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Respiratory hospital admissions and weather changes: a retrospective study in Charlottesville, Virginia, USA

Abstract

In most midlatitude locations, human morbidity and mortality are highly seasonal, with winter peaks driven by respiratory disease and associated comorbidities. But the transition between high and low mortality/morbidity months varies spatially. We use a measure of the thermal biophysical strain imposed on the respiratory system—the Acclimatization Thermal Strain Index (ATSI)—to examine respiratory hospital admissions in Charlottesville, VA. Daily respiratory admissions to the University of Virginia over a 19-year period are compared to ATSI values derived from hourly surface weather data acquired from the Charlottesville airport. Negative ATSI values (associated with transitions from warm (and humid) to cold (and dry) conditions) are related to admission peaks at seasonal and weekly timescales, whereas positive ATSI values (cold to warm) exhibit weaker relationships. This research marks the first application of the ATSI to human morbidity, and results suggest that respiratory strain may account for how people who are acclimated to different climates respond to short-term weather changes.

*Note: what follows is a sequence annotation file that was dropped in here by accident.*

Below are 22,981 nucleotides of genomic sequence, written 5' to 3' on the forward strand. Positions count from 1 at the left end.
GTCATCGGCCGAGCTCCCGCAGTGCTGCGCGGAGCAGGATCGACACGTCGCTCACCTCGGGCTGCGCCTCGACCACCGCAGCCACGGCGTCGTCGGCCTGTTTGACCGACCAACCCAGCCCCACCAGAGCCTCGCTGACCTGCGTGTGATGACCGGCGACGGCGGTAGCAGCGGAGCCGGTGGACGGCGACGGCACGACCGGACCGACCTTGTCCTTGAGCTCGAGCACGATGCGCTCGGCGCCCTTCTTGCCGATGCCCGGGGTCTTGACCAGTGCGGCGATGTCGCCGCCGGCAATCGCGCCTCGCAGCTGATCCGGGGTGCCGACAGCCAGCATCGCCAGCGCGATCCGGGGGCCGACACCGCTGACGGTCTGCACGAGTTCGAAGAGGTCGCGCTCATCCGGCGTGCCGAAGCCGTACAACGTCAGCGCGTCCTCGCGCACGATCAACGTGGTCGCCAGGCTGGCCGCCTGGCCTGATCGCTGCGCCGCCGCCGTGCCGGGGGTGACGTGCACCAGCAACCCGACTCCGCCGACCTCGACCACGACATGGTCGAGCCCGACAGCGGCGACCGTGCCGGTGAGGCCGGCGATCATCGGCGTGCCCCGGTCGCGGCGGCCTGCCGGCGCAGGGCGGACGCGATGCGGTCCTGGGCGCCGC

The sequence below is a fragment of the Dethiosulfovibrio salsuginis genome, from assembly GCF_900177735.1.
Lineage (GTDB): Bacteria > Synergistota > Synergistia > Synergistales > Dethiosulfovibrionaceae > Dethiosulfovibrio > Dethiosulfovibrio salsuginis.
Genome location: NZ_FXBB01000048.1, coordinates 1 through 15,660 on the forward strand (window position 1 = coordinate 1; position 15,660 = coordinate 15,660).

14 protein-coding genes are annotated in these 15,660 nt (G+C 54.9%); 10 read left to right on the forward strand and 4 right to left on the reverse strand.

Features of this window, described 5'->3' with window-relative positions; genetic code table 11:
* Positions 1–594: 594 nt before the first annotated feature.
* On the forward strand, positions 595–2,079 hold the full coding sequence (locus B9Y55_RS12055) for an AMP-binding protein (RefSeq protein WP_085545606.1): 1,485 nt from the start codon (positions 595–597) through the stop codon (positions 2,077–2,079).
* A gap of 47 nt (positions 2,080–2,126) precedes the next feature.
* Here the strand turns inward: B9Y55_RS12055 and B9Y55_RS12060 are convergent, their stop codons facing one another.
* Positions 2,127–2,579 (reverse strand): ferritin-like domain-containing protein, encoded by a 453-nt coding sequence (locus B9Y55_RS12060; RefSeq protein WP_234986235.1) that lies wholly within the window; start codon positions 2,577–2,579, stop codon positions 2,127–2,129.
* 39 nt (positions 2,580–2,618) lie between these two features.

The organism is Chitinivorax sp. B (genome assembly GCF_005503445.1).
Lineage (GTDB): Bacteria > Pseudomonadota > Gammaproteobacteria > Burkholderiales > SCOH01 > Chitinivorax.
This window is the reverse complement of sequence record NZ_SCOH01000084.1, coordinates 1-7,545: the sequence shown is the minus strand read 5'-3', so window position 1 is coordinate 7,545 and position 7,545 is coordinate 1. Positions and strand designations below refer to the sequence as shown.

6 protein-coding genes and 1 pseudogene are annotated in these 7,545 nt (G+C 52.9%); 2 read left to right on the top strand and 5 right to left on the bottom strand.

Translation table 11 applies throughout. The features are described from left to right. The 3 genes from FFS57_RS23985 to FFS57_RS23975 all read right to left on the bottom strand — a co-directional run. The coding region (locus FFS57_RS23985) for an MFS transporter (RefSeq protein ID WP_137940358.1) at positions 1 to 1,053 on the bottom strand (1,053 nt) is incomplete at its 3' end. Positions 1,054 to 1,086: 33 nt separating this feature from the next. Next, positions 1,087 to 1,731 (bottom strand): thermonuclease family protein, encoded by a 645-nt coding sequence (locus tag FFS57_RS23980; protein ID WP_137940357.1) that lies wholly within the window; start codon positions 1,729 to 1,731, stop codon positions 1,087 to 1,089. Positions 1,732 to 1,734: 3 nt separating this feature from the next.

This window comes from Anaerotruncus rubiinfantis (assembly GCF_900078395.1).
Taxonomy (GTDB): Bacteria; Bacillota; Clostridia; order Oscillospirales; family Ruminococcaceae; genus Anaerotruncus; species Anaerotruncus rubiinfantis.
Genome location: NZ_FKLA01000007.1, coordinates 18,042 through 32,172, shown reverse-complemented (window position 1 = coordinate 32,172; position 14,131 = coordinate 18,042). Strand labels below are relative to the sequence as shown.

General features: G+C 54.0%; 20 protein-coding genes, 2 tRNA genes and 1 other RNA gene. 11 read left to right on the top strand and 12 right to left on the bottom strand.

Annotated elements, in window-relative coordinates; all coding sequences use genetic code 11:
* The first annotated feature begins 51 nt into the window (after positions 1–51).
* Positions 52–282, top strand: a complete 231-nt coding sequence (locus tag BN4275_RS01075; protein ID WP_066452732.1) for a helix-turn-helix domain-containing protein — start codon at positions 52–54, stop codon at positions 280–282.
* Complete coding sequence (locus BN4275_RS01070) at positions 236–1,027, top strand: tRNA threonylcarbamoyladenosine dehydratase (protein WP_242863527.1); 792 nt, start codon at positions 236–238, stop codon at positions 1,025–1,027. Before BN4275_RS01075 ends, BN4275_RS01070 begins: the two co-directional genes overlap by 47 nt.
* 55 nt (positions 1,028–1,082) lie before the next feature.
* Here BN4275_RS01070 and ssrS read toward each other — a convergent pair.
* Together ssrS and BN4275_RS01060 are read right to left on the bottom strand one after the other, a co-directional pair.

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Acknowledgements

We thank Elena Grigorieva (Russian Academy of Sciences) for her assistance with some of the intricacies of the ATSI calculation, as well as the anonymous reviewers for their careful reading of our initial manuscript. This research is dedicated to the memory of Chris de Freitas (1948–2017), who provided extremely valuable insights and ideas about the calculation, testing, and application of the ATSI.

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Correspondence to Robert E. Davis.

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For this type of study, formal consent is not required as the subjects were de-identified and examined in aggregate.

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Davis, R.E., Enfield, K.B. Respiratory hospital admissions and weather changes: a retrospective study in Charlottesville, Virginia, USA. Int J Biometeorol 62, 1015–1025 (2018). https://doi.org/10.1007/s00484-018-1503-9

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Keywords

  • Acclimatization
  • Respiratory
  • Strain
  • Hospital admissions
  • Weather
  • Seasonality